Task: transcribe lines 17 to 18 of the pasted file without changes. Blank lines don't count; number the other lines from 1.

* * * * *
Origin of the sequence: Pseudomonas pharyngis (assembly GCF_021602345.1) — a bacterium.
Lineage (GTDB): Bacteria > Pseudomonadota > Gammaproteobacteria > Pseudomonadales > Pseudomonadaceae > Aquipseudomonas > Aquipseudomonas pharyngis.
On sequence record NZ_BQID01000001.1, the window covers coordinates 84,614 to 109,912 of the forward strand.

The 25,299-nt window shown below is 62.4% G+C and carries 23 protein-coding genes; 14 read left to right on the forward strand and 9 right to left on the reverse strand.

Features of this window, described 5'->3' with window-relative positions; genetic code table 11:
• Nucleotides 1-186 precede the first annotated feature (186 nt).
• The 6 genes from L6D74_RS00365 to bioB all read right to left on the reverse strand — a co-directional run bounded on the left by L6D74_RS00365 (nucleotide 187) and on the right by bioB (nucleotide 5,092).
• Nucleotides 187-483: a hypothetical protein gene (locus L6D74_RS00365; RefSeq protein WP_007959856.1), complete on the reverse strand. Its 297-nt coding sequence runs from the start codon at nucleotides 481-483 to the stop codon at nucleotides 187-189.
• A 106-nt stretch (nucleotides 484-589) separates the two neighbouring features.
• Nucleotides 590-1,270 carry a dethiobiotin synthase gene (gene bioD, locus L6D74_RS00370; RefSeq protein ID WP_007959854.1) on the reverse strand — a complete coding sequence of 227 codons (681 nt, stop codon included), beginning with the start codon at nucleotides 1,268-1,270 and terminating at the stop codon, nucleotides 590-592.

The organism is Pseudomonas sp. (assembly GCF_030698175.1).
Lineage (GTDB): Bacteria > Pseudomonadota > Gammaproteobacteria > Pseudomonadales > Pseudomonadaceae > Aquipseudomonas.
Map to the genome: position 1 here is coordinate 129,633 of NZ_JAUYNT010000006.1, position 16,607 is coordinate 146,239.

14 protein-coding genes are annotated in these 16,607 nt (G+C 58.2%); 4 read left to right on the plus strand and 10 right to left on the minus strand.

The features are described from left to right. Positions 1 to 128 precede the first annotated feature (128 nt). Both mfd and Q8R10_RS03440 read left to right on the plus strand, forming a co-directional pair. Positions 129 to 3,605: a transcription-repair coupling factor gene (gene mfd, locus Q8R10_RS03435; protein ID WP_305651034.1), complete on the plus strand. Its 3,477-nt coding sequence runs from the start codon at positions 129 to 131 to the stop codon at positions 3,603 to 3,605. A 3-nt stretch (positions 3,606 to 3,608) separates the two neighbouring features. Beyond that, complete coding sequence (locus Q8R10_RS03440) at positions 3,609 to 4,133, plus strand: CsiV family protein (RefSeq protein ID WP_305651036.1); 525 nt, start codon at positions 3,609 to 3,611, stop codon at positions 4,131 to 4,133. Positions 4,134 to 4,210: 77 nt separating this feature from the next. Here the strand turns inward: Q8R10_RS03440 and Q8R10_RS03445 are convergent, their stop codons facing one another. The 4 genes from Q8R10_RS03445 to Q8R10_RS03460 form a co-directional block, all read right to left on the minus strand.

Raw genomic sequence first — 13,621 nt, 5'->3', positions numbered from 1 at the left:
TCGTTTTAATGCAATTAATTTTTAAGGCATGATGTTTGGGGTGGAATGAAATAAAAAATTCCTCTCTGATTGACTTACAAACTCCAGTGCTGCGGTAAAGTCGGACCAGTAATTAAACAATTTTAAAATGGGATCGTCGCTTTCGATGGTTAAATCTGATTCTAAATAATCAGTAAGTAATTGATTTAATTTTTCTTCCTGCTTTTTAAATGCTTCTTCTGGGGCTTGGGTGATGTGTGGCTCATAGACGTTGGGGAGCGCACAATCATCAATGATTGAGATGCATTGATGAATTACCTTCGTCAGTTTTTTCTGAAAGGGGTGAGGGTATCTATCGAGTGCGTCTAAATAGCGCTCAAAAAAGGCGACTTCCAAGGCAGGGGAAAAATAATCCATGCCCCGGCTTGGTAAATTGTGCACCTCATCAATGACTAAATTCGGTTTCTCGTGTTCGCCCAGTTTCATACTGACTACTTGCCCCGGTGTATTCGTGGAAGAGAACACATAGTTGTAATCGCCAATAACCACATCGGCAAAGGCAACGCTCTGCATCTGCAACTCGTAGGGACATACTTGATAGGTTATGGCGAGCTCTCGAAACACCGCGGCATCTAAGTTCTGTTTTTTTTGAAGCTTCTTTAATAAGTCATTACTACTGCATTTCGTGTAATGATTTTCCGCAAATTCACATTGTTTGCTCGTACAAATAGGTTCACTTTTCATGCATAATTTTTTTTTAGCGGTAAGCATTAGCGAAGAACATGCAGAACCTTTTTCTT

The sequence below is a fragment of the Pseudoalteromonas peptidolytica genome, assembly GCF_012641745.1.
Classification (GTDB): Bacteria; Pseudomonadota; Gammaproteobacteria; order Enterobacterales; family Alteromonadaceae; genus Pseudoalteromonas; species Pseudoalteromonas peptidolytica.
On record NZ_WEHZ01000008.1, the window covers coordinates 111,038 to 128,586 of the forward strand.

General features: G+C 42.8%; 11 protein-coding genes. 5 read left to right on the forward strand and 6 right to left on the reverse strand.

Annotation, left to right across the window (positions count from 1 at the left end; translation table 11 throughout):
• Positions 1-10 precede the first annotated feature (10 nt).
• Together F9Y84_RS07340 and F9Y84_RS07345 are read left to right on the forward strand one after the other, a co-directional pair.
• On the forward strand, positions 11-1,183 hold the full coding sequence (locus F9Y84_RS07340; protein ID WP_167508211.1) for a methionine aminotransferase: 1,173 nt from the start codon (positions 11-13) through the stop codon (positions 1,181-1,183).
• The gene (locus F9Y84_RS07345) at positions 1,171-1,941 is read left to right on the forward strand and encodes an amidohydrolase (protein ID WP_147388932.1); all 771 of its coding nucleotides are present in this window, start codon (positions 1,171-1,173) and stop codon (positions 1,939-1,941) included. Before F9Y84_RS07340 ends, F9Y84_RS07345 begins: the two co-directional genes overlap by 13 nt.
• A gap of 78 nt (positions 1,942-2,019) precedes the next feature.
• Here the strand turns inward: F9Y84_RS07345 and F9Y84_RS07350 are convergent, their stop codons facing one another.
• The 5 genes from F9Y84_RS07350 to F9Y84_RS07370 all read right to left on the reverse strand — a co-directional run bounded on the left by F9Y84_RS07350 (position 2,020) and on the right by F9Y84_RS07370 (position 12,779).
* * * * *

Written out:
TCGTTTTAATGCAATTAATTTTTAAGGCATGATGTTTGGGGTGGAATGAAATAAAAAATTCCTCTCTGATTGACTTACAAACTCCAGTGCTGCGGTAAAGTCGGACCAGTAATTAAACAATTTTAAAATGGGATCGTCGCTTTCGATGGTTAAATCTGATTCTAAATAATCAGTAAGTAATTGATTTAATTTTTCTTCCTGCTTTTTAAATGCTTCTTCTGGGGCTTGGGTGATGTGTGGCTCATAGACGTTGGGGAGCGCACAATCATCAATGATTGAGATGCATTGATGAATTACCTTCGTCAGTTTTTTCTGAAAGGGGTGAGGGTATCTATCGAGTGCGTCTAAATAGCGCTCAAAAAAGGCGACTTCCAAGGCAGGGGAAAAATAATCCATGCCCCGGCTTGGTAAATTGTGCACCTCATCAATGACTAAATTCGGTTTCTCGTGTTCGCCCAGTTTCATACTGACTACTTGCCCCGGTGTATTCGTGGAAGAGAACACATAGTTGTAATCGCCAATAACCACATCGGCAAAGGCAACGCTCTGCATCTGCAACTCGTAGGGACATACTTGATAGGTTATGGCGAGCTCTCGAAACACCGCGGCATCTAAGTTCTGTTTTTTTTGAAGCTTCTTTAATAAGTCATTACTACTGCATTTCGTGTAATGATTTTCCGCAAATTCACATTGTTTGCTCGTACAAATAGGTTCACTTTTCATGCATAATTTTTTTTTAGCGGTAAGCATTAGCGAAGAACATGCAGAACCTTTTTCTT

The sequence below is a fragment of the Pseudoalteromonas peptidolytica genome, assembly GCF_012641745.1.